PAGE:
* Inflation is tolerable, set to ease next yr-SAMA chief
* Bank lending to private sector consistent SAMA policies
* Interest rates appropriate
* Dollar peg serves economy well
By Angus McDowall and Marwa Rashad
RIYADH, March 3 Inflation in Saudi Arabia is
running at acceptable levels, the country's central bank chief
said on Sunday, playing down concerns that the economy could be
Fahad al-Mubarak, governor of the Saudi Arabian Monetary
Agency (SAMA), told a news conference inflation was expected to
ease next year having edged up to a seven-month high of 4.2
percent year-on-year in January.
Mubarak, a former chairman and managing director of Morgan
Stanley Saudi Arabia, has not met the press inside the
kingdom since being appointed in December 2011, though he did
speak in public in Abu Dhabi last year.
"Current inflation is tolerable and if you compare to other
emerging markets we are well below," he said. "The expectation
for this year and next year - and I will cite the IMF
(International Monetary Fund) - is expected to be a bit lower at
4.6 in 2013 and 4.3 in 2014."
SAMA said in January inflationary pressures in the kingdom
should remain stable in the first three months of this year.
The world's top oil exporter has recovered since a 2009
downturn, helped by heavy public spending on welfare and housing
construction, driven in part by reaction to unrest elsewhere in
the Arab world.
Asked if he was concerned about the high level of bank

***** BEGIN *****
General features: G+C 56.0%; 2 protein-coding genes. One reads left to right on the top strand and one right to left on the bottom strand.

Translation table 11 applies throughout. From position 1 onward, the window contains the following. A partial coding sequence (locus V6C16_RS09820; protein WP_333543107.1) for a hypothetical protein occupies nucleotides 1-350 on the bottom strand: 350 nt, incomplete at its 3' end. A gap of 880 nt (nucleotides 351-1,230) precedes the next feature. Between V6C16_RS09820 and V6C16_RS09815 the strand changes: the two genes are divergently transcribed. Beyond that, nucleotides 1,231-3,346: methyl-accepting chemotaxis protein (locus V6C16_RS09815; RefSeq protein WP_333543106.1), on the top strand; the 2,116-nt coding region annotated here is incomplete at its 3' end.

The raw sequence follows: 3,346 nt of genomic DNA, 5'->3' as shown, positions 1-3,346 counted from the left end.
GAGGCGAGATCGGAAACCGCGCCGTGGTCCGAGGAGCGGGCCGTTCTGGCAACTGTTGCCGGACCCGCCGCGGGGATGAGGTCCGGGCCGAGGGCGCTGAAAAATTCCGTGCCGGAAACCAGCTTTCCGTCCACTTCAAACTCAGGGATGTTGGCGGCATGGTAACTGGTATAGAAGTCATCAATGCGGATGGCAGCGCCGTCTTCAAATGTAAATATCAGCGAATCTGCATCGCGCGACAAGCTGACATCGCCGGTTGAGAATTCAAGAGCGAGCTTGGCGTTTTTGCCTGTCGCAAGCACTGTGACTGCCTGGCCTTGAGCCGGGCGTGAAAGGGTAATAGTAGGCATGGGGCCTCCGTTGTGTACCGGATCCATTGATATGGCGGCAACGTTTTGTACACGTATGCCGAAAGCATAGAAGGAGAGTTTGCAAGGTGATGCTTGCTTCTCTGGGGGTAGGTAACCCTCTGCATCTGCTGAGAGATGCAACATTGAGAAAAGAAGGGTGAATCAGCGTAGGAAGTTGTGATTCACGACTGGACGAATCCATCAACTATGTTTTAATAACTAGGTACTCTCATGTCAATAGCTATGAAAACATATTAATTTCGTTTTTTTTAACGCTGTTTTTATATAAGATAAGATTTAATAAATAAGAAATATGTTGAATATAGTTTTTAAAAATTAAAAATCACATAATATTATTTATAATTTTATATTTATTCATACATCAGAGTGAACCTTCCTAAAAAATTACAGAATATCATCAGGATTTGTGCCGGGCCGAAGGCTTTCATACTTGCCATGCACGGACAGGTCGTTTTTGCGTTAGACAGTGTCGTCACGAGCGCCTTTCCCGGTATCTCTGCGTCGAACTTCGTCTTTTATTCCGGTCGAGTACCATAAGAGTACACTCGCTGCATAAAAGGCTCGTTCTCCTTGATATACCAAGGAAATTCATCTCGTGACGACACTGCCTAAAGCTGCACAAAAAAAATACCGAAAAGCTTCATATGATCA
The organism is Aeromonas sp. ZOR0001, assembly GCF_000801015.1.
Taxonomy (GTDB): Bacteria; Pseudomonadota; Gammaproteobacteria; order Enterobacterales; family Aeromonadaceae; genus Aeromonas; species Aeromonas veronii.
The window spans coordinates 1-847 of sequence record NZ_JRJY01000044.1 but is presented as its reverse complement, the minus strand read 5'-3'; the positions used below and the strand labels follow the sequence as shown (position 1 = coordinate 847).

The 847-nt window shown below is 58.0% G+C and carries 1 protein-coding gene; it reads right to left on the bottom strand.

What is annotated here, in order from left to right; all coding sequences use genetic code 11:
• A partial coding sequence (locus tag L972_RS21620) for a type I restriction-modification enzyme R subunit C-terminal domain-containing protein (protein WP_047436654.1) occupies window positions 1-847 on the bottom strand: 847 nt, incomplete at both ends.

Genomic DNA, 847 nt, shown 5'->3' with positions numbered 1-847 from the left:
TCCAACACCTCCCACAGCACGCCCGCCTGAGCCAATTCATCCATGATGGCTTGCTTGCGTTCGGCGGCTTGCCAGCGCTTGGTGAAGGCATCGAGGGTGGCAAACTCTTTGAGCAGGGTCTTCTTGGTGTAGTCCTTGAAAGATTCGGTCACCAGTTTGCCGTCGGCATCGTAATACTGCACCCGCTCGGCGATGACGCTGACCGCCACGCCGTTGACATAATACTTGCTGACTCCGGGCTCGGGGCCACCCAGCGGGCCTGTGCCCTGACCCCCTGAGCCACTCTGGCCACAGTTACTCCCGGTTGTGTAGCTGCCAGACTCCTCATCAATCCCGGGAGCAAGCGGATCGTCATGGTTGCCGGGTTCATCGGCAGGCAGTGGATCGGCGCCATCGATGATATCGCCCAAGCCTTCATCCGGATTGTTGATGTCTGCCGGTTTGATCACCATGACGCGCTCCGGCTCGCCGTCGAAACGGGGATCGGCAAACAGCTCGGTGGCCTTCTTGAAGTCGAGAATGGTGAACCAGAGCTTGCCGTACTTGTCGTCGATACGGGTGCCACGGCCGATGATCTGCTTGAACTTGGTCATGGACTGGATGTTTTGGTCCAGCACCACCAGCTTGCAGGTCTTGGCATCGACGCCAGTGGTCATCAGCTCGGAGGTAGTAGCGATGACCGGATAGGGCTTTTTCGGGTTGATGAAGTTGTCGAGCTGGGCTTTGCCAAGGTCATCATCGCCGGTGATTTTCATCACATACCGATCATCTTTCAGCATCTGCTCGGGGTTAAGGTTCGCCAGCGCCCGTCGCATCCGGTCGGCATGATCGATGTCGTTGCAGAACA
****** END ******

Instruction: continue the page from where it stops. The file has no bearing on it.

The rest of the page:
lending to the private sector, Mubarak said: "Not at all. The
bank lending to the private sector is consistent with all the
policies that SAMA puts (in place) and monitors."
Bank lending to Saudi Arabia's private sector rose 15.9
percent in January, only slightly slower than a 16.4 percent
increase in the previous month, which was the fastest clip since
He said the ratio of loans to deposits among the banks was
about 75 percent, below the level of 85 percent which SAMA sets
as a cap to limit loan growth.
"It is positive that the banks continue to lend to the
private sector," he said, adding that the quality of banks'
lending portfolios had improved in recent years, resulting in
fewer bad loans.
Mubarak also said SAMA's key policy rates - the repo and
reverse repo - were appropriate since there were no signs of
economic overheating, and their current levels of 2.0 percent
and 0.25 percent, respectively, served banks quite well.
"The only (development that would change this interest rate
policy) is if it causes overheating to the economy. We don't see
it overheating. It is quite normal," he said.
Saudi Arabia pegs its riyal to the dollar, which Mubarak
said continued to serve its economy well, repeating the
country's long-standing policy position.
Because of the peg, SAMA needs to keep its policy rates near
U.S. benchmarks to avoid excessive pressures on its currency
SAMA last changed its repo rate in January 2009, cutting it
by 50 basis points to temper the impact of the global crisis. It
reduced its reverse repo rate by 25 basis points in June 2009.
"As you notice throughout the world they are moving toward
the very low interest rate and the objective of that is to
continue to support lending to the private sector to participate
in growth and create jobs," Mubarak added.
Mubarak declined to provide a forecast for Saudi economic
growth, saying SAMA took guidance from IMF predictions of 4.2
percent in 2013 and 3.8 percent in 2014.
Growth of the $728 billion Saudi economy, the largest in the
Arab world, slowed to 6.8 percent last year from 8.5 percent in
2011, when it was buoyed by a higher oil output to compensate
for shortages due to a civil war in Libya.